Dieter Dorn’s production of Idomeneo, filmed at the Bayerisches Staatsoper in 2008 has some interesting ideas and some arresting images but ultimately it’s hard to figure out where he is trying to go. There’s a lot to like. He clearly places Elettra as a member of the House of Atreus which makes her more believable. He also creates credible personalities for Ilea, Idamante, idomeneo and Arbace. No mean feat. Some of the images are quite arresting too. There is lots of blood and plenty of stage action. The sets are chaotic piles of stuff. Idamante gets a killer sea monster hunting rig. Then there is the ending. Instead of finishing on the “final chorus” the chorus drape the set with white sheets and for ten minutes the orchestra play what is listed in the booklet as a ballet but there is noone on stage and nothing is happening. Going out on ten minutes of the most boring music in the opera is just bizarre.
The performances are generally very good indeed. John Mark Ainsley comes off as an appropriately conflicted Idomeneo. Idamante is given to a tenor, in this case the entirely admirable Pavol Breslik. He impresses me every time I see him and this is no exception. Juliane Banse makes the most of Ilia. This Ilia is clearly struggling to come to terms with her situation and she seems very young. The way Banse displays her personal journey and growth is really quite touching. Elettra, in the inevitable red dress (is this in the score?), is Annette Dasch. She manages to be just short of batshit insane and refrains from screeching. She’s helped by direction that clearly places Elettra as who she is with her own personal torments, not just some insanely jealous bint. There’s an unusually complete portrayal of Arbace too from Rainer Trost. In his hands it’s much more than a walk on part. These fine performances are well supported by conductor Kent Nagano and the very polished BSO orchestra and chorus.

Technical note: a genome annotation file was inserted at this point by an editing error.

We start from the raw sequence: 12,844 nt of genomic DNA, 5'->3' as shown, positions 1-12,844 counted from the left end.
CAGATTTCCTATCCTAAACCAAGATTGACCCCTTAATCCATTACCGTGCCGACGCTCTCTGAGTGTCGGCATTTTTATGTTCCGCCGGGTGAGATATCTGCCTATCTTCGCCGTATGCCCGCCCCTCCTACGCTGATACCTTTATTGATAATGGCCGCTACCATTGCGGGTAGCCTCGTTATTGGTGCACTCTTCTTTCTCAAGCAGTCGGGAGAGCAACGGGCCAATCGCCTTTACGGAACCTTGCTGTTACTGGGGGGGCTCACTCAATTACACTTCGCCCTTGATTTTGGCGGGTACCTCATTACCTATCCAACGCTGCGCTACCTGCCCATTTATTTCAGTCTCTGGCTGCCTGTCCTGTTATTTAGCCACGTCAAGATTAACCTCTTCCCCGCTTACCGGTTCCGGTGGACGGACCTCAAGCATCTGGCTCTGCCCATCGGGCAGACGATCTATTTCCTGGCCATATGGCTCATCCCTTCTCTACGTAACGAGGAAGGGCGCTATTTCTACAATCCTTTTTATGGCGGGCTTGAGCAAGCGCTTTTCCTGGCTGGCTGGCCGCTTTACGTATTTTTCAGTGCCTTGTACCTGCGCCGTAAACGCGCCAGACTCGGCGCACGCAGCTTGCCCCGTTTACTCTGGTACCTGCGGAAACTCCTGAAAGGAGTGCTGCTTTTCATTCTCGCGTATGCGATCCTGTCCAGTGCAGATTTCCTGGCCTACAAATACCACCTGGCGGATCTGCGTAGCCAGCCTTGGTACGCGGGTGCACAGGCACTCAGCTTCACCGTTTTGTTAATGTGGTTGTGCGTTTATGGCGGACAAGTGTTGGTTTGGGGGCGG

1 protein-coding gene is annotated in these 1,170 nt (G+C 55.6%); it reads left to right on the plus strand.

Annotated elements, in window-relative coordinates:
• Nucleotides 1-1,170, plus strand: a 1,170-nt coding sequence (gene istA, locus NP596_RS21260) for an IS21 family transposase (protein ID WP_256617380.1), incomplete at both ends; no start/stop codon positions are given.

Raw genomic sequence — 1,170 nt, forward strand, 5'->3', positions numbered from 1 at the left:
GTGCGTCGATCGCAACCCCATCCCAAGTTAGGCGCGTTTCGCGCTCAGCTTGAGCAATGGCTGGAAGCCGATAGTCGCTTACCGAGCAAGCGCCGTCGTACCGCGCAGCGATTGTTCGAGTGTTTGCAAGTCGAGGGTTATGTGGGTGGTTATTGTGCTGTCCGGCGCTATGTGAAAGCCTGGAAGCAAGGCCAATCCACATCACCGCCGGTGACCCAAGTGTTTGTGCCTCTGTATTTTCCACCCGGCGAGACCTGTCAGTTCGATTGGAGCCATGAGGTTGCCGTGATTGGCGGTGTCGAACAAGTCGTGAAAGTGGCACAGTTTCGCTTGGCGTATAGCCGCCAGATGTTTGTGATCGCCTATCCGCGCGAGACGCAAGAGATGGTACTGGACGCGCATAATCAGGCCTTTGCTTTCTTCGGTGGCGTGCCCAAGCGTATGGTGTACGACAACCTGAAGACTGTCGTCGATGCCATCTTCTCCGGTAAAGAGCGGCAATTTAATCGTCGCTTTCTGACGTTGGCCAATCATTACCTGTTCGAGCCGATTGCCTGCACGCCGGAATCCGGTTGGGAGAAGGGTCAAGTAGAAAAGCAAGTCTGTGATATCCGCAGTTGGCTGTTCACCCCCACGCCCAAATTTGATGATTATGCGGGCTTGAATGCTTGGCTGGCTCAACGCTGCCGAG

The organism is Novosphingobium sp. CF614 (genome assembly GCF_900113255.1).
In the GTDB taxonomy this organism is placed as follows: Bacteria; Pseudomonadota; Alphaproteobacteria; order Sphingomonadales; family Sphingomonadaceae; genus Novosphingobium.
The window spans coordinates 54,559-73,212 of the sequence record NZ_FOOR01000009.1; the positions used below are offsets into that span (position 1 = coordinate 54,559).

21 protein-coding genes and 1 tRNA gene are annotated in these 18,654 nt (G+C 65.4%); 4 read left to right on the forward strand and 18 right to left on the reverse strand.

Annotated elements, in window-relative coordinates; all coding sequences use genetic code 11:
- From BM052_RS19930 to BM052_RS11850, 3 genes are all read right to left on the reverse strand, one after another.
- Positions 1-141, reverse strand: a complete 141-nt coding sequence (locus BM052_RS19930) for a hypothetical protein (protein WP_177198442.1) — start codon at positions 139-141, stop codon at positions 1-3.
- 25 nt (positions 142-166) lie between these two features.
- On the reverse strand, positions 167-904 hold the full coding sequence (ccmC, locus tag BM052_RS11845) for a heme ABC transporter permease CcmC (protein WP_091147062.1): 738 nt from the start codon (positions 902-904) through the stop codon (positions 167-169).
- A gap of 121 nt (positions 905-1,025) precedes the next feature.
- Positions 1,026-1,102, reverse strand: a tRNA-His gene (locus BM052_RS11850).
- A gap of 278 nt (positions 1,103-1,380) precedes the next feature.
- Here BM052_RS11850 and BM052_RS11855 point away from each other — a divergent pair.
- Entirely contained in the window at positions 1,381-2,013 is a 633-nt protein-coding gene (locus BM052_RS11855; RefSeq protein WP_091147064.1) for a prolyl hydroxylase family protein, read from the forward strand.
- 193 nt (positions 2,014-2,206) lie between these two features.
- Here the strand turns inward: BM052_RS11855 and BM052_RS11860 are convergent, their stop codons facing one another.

Video direction is by Brian Large and is eccentric even by his standards. There’s plenty of filming crowd scenes by going from face to face in close up and similar small screen techniques but it’s also as if he has finally realised he’s filming in HD and gone totally overboard. There are quite a lot of shots taken right from the back of the theatre where more of the frame is occupied by the audience and the orchestra than the stage action. I have more sympathy with his treatment of the final, static, ten minutes. Instaed of lingering on the white sheeted nothingness he takes us on a tour of the wild rococo decoration of the restored Cuvilliés Theatre, where the piece premiered in 1781.
Technical quality is top drawer. It’s a 1080i HD oicture and very solid DTS HD surround sound on Blu-ray. There aren’t any extras and the documentation is basic. This is rather sad as this production could use some explanatory notes or interviews. Subtitle options are Italian, English, French, German and Spanish.
There aren’t a lot of modern video recordings of Idomeneo and this release is currently the only one on Blu-ray. Probably the best comparator is the Salzburg 2006 production which features a more coherent production but even more distracting video direction.